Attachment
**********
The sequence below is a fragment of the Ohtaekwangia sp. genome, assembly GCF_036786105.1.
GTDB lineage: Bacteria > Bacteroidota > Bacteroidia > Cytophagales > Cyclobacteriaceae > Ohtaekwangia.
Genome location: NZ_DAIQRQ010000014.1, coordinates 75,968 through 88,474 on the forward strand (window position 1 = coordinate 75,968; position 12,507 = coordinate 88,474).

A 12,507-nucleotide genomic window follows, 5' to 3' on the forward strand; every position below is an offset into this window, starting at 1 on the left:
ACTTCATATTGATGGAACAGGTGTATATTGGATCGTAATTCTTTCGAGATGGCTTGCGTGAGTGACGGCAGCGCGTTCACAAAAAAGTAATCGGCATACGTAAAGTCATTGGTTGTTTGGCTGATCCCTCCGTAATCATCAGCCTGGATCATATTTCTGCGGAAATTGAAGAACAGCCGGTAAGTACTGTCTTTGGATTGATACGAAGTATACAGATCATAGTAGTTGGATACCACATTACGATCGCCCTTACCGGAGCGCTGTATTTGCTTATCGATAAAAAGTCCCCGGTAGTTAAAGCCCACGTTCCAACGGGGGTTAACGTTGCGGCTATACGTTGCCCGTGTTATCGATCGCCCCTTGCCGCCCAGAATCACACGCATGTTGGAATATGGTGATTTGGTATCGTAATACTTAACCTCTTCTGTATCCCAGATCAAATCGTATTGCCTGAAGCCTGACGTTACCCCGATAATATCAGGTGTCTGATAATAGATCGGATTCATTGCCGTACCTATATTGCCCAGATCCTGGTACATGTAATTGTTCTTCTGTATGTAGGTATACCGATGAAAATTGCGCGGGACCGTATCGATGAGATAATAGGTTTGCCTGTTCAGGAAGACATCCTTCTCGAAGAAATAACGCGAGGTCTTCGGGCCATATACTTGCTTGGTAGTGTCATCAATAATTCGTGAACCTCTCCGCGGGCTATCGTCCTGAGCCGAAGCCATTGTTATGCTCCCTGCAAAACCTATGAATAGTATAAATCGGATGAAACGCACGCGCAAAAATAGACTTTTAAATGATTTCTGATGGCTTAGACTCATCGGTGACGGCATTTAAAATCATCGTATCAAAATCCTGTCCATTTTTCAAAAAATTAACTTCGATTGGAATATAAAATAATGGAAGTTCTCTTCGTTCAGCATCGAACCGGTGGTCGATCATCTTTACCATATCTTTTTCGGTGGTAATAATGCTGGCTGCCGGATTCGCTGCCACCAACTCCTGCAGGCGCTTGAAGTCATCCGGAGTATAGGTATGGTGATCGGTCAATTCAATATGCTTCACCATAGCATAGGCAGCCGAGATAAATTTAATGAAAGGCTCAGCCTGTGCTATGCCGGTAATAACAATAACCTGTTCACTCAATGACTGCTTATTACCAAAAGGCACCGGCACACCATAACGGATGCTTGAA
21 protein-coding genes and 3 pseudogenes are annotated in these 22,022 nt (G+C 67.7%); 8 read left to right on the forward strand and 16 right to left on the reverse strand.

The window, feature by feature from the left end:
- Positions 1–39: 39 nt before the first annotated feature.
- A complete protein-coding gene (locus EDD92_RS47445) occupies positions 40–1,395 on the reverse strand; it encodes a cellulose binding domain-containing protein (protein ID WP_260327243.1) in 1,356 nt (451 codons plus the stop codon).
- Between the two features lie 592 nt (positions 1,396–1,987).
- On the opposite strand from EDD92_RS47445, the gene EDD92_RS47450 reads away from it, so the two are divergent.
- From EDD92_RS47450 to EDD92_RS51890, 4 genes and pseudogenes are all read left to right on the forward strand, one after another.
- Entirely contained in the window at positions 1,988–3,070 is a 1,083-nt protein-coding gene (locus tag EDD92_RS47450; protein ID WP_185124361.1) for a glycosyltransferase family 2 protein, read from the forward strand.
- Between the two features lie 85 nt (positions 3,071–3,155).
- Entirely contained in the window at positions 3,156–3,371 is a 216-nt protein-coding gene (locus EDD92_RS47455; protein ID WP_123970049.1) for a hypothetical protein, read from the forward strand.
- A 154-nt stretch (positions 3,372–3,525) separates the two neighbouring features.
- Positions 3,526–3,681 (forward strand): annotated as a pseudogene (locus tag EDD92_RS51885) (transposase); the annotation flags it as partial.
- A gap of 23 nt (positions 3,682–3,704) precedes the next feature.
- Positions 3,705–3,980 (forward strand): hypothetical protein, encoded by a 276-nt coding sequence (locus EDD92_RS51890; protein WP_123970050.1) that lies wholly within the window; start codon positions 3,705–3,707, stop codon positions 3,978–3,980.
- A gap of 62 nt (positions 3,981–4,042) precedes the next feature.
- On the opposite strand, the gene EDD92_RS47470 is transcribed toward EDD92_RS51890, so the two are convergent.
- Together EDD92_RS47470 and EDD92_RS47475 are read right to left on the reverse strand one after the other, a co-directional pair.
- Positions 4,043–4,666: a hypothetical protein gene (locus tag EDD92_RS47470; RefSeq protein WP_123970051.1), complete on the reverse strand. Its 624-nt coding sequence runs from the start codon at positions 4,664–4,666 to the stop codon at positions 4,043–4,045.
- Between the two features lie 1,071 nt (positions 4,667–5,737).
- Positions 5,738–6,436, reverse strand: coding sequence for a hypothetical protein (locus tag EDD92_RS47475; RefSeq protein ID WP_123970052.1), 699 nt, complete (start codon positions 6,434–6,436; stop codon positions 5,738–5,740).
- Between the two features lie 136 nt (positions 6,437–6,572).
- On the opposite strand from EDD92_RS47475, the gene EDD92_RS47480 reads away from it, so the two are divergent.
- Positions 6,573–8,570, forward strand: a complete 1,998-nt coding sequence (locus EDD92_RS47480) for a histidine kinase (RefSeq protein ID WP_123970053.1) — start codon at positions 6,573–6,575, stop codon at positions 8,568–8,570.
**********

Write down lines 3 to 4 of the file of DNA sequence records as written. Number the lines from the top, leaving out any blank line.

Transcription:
Genome location: NZ_DAIQRQ010000014.1, coordinates 75,968 through 88,474 on the forward strand (window position 1 = coordinate 75,968; position 12,507 = coordinate 88,474).

A 12,507-nucleotide genomic window follows, 5' to 3' on the forward strand; every position below is an offset into this window, starting at 1 on the left: